Tuesday, June 25, 2013

TTEC Alumni Input Needed!

If you are a Trail To Every Classroom Alumni, we need your help!

It would be such a gift to the programming staff at ATC and NPS if you could take a SHORT (6 questions! That's it!) survey letting us know how your year was.  We cannot describe the impact of this program to funders and leaders without knowing what you're doing!

Please take a few short minutes to fill it out here: http://www.surveymonkey.com/s/TTEC2012-13questions

Thanks for your ongoing support to the Appalachian National Scenic Trail and for all you do in educating our youth!

Tuesday, June 18, 2013

An Applayground Trail

Post by Janet Caley

Elementary students at Conestoga Christian School in Morgantown, PA  enjoyed learning and "walking" the trail for an all elementary school project. The Trail was introduced originally by some staff from the school that had hiked a section of it the previous summer. During several months for two years, the students and staff would walk around a designated course on the playground. Each time they completed a lap they received a Popsicle stick which represented 1/6 of a mile. These sticks were then added up for total miles on the trail that day averaging about 60-70 miles a time. As students progressed on the trail the progress was marked on a huge trail map as well as a number graph.  Real pictures of the trail were included on the bulletin board.  Video clips of the trail were also used along the way to allow students to see the real trail. Although we did not complete the trail after two years, we did end up walking about 1,480 miles which took us into Connecticut being a NOBO!  We also ate ice-cream when we reached the half-way mark at Pine Grove Furnace, and got mementos of some of the different states we passed through.

Announcements were made over the loudspeaker with our progress and parents were invited to join the Friday morning or afternoon walks. The final "treat" was everyone receiving a map of the trail with a challenge to get out there during the summer and get on the real Appalachian Trail!  We thought it was a great way to promote life-long fitness and to educate students and families about the Trail along with working together as a team. 

Monday, June 17, 2013

Growing Connections

Post by Kristy Duris, Profile School in Bethlehem, NH

 During the past few years, my interest in the A.T. has grown and been slowly developing. I began hiking with a colleague (and now extremely close friend) within the White Mountains a couple times a week. Then I hiked all of the 48 four thousand foot mountains in NH. And then I kept hiking, getting out the the trails as much as I could, whether it be in the spring, summer, fall, or winter. Throughout this progression, my friend always pointed out when we were on the A.T. when out hiking. I knew of the A.T., but up until my passion for hiking was revealed, I never really thought about it other than when I was serving thru-hikers when working in Lincoln restaurants!
Now, my mind only has more questions as I am exposed to the history, creation, culture, etc. of the Trail. I want to learn more for my own personal knowledge as well as to use in the classroom. From the first session and meeting other people in the program, it seems that other teachers are in a similar place. This wanting of knowledge about the A.T. has definitely connected all of us and through our sharing, we have already had fun learning about soil, Mount Washington weather trends, and previous participants’ successes. The first weekend was inspiring and motivating, and only increased my curiosity about how I can use this program for teaching.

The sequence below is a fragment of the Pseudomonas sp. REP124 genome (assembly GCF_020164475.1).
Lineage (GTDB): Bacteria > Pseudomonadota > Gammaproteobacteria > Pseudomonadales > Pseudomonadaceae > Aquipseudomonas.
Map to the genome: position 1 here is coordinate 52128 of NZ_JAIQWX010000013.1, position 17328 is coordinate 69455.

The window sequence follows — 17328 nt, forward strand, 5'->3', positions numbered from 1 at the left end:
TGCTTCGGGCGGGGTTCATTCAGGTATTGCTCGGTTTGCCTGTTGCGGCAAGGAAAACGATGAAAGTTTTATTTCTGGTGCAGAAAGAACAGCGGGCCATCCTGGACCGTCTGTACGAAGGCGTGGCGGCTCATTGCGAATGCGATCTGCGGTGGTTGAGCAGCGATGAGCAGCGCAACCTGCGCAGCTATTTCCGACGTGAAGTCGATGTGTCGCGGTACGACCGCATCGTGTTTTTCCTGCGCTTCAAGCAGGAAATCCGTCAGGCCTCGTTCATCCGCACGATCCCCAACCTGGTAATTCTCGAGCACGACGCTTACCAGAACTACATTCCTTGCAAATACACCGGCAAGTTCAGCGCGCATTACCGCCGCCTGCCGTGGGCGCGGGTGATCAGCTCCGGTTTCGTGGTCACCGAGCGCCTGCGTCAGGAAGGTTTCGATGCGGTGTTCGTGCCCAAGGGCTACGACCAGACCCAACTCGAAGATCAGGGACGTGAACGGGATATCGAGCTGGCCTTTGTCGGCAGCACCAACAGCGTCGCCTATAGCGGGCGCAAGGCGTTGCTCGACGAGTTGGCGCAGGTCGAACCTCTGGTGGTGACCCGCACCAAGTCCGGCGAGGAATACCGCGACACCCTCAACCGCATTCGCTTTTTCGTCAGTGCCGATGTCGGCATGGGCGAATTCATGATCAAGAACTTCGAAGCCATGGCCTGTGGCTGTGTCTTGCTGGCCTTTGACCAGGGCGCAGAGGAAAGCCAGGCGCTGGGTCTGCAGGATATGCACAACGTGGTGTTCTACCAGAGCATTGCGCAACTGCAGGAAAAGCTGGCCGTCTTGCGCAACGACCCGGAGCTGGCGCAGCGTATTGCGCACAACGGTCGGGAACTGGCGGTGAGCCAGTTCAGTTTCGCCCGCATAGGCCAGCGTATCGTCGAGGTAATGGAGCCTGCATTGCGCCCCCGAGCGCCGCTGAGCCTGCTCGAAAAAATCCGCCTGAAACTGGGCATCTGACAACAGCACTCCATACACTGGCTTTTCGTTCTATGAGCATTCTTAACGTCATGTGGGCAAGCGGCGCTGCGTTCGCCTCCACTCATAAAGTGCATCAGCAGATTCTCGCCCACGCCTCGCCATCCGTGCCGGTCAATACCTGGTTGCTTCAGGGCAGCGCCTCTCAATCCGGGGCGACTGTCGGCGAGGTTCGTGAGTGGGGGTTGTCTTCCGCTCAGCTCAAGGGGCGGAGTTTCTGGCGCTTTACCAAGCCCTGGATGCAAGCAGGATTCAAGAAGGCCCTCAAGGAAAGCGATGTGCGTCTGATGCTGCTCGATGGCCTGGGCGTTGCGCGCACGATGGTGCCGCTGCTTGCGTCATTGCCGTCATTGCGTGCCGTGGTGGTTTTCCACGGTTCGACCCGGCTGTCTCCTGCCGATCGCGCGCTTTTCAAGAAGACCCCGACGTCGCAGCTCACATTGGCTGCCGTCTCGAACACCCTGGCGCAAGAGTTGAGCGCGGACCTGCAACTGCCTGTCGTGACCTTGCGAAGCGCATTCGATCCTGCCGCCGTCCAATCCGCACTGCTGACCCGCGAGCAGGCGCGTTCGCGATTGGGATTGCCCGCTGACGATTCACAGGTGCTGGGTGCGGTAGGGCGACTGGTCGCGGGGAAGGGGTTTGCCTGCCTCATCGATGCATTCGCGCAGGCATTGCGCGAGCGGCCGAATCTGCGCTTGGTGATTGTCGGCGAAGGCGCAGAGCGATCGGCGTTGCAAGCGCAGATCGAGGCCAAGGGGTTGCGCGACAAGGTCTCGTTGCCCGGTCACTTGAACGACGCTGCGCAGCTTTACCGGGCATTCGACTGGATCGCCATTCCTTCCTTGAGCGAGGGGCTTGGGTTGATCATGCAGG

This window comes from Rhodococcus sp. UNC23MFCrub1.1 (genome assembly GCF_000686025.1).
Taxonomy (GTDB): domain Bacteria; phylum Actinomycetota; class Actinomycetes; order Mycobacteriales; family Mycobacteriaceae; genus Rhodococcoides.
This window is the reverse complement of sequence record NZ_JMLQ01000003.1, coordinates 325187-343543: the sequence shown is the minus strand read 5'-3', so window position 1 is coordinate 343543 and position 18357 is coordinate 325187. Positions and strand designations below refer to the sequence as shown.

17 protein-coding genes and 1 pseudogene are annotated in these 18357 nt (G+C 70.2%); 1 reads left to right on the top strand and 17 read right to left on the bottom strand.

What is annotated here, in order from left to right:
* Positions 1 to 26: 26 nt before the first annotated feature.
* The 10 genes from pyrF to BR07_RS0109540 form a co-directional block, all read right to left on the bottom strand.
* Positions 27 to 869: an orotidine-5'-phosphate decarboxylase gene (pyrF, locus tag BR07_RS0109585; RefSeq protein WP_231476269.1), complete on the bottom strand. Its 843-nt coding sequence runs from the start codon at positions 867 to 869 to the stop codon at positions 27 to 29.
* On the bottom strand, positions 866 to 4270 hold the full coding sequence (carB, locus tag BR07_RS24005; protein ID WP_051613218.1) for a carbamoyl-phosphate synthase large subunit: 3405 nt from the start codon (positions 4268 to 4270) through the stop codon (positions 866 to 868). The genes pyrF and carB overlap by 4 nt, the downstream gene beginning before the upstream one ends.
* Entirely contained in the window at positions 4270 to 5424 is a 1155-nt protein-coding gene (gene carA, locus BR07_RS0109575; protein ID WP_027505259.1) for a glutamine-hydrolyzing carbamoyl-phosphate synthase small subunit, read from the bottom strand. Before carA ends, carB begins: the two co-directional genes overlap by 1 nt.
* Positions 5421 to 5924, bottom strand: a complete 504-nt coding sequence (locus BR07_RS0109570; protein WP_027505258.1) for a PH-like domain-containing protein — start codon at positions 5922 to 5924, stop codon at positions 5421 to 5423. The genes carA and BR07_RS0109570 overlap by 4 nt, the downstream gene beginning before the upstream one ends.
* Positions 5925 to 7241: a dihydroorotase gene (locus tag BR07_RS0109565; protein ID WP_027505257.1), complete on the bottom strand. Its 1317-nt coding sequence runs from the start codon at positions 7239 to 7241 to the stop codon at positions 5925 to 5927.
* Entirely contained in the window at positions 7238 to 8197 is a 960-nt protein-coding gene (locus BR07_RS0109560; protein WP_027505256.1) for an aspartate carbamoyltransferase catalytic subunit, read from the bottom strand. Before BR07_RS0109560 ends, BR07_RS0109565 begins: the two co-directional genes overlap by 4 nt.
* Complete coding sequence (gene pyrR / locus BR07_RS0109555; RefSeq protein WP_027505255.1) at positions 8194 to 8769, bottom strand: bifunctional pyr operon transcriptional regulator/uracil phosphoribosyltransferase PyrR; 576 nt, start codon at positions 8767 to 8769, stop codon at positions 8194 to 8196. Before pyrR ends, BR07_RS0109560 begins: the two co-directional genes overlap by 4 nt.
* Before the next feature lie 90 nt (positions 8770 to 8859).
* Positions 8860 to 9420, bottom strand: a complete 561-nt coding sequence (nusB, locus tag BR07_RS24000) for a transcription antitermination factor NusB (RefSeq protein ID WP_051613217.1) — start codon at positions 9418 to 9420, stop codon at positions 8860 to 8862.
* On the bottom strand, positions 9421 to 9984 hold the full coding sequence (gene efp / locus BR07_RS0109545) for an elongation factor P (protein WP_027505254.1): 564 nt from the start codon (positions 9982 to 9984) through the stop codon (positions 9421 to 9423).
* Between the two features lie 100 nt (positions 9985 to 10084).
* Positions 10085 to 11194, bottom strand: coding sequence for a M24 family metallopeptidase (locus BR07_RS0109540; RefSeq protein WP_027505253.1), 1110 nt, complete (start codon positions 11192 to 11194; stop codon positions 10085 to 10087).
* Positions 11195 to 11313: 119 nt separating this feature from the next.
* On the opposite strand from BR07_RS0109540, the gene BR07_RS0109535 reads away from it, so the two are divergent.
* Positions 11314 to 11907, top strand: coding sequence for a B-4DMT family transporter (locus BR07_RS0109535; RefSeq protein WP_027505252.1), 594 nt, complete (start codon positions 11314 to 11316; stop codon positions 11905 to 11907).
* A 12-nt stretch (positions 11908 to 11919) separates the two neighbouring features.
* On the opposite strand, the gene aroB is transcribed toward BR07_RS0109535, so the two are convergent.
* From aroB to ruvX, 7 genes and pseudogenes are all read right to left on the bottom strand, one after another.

I am in a transition in my teaching, using more experiential education in my classroom. This past year I co-taught a class called Project Venture for eighth grade. During this pilot year, the students were exposed to service learning (building bridges and trail maintenance for town trails, creating a “pump” track for the community) and the natural world (hiking, having class outside when possible) on a regular basis. I still can’t believe how successful it was and how students were excited, motivated and willing to work. My hopes are to build on this program, utilizing the A.T. regularly as both a service learning opportunity as well as a natural world experience. I am also looking forward to including a few “dirty” lessons on soil and incorporating the Leave No Trace principles out on the trail!

Wednesday, June 12, 2013

Troutville Trail Days

Post by Rebecca Kyle of James River High School Buchanan, Virginia 
Leaf No Trace Craft Time

Principle #6
The Troutville Trail Days celebration came at the perfect time this year.  There was a little bit of apprehension because of the weather forecast, but the rain stayed away and it turned out to be a beautiful day.  Following a long week of testing students were able to learn about the history and importance of the Appalachian Trail in the days leading up to the community festivities.  In groups of two or three students created posters depicting the 7 principles of Leave No Trace.   Their creative works were displayed at the Troutville town park during the trail days events and students volunteered to help teach the principles they learned to younger children.  We encouraged participants to create their very own “Leaf” no Trace signs with images of leaf prints.  Another great addition to the trail days were the t-shirts.  Middle and high school students competed to enter the best design.  First, second, and third place winners all came from James River High School! 

Friday, June 7, 2013

Invasive Species Awareness Day in Franklin, NC

Post by Mary Bennett

On April 3, 2013, the Land Trust for the Little Tennessee River and the Friends of the Franklin Greenway co-sponsored the Invasive Species Awareness Day along the Greenway Walking Path beside the Little Tennessee River.  Duke Energy provided financial support and Franklin AT Ambassador, Mary Bennett, was contacted as event coordinator.